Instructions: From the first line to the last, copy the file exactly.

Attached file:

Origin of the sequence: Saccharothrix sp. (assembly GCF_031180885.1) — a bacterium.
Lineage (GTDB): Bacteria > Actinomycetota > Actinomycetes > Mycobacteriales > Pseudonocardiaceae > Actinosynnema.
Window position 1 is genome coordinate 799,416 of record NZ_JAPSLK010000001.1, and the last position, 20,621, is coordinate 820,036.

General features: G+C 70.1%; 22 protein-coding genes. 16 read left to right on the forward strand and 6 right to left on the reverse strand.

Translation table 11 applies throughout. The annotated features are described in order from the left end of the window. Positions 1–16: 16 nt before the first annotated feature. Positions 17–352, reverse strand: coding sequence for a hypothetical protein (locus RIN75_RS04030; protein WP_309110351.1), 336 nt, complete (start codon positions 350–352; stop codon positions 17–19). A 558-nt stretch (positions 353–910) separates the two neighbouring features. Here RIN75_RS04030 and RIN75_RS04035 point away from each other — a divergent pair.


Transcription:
Origin of the sequence: Saccharothrix sp. (assembly GCF_031180885.1) — a bacterium.
Lineage (GTDB): Bacteria > Actinomycetota > Actinomycetes > Mycobacteriales > Pseudonocardiaceae > Actinosynnema.
Window position 1 is genome coordinate 799,416 of record NZ_JAPSLK010000001.1, and the last position, 20,621, is coordinate 820,036.

General features: G+C 70.1%; 22 protein-coding genes. 16 read left to right on the forward strand and 6 right to left on the reverse strand.

Translation table 11 applies throughout. The annotated features are described in order from the left end of the window. Positions 1–16: 16 nt before the first annotated feature. Positions 17–352, reverse strand: coding sequence for a hypothetical protein (locus RIN75_RS04030; protein WP_309110351.1), 336 nt, complete (start codon positions 350–352; stop codon positions 17–19). A 558-nt stretch (positions 353–910) separates the two neighbouring features. Here RIN75_RS04030 and RIN75_RS04035 point away from each other — a divergent pair.